Within that, evaluate client spending habits as recessions approach and when they are in effect. During a recession, clients may pay slower because they are affected by the same economic conditions as your business. While you should be lenient with these clients, be sure to stay on top of payment terms to ensure that all financial obligations are met. If these obligations aren’t being met, even with the safety net you’ve provided, it may be time to renegotiate terms.
This comes down to asking yourself what is necessary at the moment. Is brand-new equipment needed for the job? Is it time to hire more employees? Do you need to move to a bigger and better office? These investments can be great in times of prosperity, but with increased interest rates during a recession, they could be an unneeded extra expense.
Most importantly, become a necessity for those clients that you already have.
As we’ve already discussed, it is much more expensive to acquire new clients than to retain the clients you already have. By making your business a necessity, clients will have no other choice but to keep you on during a recession. If they do stop using your services, it will be a significant loss for them.
However, it would be impossible for any client to make your business a necessity if they have never heard of you before. The solution? Marketing.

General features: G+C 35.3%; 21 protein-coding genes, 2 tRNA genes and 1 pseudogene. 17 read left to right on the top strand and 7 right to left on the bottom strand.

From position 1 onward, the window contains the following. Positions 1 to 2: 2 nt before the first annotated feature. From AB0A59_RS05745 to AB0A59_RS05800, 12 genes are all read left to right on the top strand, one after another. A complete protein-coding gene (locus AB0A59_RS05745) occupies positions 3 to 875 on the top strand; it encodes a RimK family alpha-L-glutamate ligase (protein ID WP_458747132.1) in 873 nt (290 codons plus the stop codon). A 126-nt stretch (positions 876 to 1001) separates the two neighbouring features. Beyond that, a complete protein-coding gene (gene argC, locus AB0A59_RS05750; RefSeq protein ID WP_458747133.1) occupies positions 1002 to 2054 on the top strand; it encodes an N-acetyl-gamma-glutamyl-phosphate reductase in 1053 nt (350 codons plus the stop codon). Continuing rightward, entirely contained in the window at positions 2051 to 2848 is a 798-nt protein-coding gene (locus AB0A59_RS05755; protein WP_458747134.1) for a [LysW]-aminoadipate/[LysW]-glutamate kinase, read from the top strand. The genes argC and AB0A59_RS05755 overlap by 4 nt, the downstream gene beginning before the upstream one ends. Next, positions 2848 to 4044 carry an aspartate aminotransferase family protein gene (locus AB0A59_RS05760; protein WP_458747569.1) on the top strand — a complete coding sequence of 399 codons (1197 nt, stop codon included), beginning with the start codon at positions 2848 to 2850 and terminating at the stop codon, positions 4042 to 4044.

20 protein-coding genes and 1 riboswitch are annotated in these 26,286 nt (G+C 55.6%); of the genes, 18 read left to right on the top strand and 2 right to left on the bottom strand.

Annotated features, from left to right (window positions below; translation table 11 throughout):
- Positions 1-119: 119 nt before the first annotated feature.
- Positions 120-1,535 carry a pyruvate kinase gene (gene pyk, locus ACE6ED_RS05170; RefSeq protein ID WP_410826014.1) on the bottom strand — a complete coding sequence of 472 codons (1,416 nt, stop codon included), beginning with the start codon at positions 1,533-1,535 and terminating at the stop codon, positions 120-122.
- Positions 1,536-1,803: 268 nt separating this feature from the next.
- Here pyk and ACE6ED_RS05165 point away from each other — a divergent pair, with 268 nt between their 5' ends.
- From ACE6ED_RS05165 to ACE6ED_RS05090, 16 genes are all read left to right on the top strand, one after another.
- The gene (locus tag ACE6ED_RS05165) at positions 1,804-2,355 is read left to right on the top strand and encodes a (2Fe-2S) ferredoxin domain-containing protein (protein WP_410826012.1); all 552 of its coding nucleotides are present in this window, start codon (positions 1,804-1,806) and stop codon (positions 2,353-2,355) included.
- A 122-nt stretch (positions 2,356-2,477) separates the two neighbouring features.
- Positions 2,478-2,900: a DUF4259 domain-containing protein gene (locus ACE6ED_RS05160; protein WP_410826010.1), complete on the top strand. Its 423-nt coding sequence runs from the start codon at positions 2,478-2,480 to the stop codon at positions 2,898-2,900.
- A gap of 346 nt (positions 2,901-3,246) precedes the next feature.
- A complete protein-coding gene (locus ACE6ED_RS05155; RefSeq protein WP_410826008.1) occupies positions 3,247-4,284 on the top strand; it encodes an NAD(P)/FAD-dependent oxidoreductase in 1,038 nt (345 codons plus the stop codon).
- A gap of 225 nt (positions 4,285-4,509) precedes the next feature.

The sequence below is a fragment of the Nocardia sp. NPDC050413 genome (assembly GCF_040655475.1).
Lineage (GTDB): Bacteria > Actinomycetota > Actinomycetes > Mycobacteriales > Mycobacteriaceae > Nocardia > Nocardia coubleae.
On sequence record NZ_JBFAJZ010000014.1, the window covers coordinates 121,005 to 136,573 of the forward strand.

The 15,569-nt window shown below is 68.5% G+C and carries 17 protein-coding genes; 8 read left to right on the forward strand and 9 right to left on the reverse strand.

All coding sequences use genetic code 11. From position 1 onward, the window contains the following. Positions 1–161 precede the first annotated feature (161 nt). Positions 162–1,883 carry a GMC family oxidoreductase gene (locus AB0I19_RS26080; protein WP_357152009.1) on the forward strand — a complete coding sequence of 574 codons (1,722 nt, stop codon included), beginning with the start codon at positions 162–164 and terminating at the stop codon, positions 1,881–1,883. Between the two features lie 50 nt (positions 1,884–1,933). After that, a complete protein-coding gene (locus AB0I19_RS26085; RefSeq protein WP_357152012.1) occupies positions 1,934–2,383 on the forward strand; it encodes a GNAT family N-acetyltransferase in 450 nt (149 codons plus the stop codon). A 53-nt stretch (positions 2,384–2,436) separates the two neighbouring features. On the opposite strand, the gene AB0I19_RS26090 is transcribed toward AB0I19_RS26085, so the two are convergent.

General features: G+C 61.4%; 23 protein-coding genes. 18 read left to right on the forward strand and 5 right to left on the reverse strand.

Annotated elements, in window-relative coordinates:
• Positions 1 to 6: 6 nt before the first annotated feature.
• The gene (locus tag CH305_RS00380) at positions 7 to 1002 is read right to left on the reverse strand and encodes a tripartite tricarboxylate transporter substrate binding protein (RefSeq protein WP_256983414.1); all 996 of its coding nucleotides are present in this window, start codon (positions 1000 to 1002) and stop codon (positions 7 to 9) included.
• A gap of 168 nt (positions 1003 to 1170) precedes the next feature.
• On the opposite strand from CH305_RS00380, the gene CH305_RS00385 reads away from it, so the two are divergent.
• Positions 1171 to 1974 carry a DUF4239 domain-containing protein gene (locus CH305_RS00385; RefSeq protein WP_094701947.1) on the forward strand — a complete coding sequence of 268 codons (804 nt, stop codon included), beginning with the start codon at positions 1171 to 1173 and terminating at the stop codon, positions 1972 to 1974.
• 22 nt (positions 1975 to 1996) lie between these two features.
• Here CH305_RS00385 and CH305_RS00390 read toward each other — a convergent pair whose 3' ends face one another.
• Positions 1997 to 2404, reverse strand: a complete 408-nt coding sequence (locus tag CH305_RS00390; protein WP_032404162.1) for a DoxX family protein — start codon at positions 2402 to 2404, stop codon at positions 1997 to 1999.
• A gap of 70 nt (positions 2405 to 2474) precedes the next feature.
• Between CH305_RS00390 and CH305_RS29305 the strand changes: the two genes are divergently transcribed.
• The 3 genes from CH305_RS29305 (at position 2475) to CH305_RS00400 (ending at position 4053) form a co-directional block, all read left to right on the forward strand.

Marketing? Didn’t you just say to cut unnecessary expenses and get rid of unneeded services?
Here’s the math: The cost of paying four full-time employees with an average salary of $68,000 within an internal marketing department is $22,800 per month.
Here’s what you can get at Marketwake for that same price per month: a team of 14 marketing experts who promise growth by offering an endless supply of creative services.
The price is unbeatable. With a marketing agency, you can steadily increase revenue during a recession without layoffs and budget slashing. Here again is Marketwake’s VP of Strategic Growth, Hillary Settle, to talk a little more about the importance of marketing during a recession:
Although the cost-benefit analysis can be difficult to fathom, working with agencies like Marketwake ensures an increase in website traffic, engagement, and overall revenue for your business. Don’t believe us? See how we have helped a ton of other businesses improve their online presence. Interested in learning more? Contact us!
Nothing can really be considered completely recession-proof. However, industries that provide healthcare and essential goods (such as food and household items) typically perform well during an economic downturn.
Some examples of recession-proof businesses include:
What makes a company recession-proof has to do with whether the demand for its product or service is inelastic. Because their demand remains consistent, these companies have a steady stream of revenue independent of economic conditions.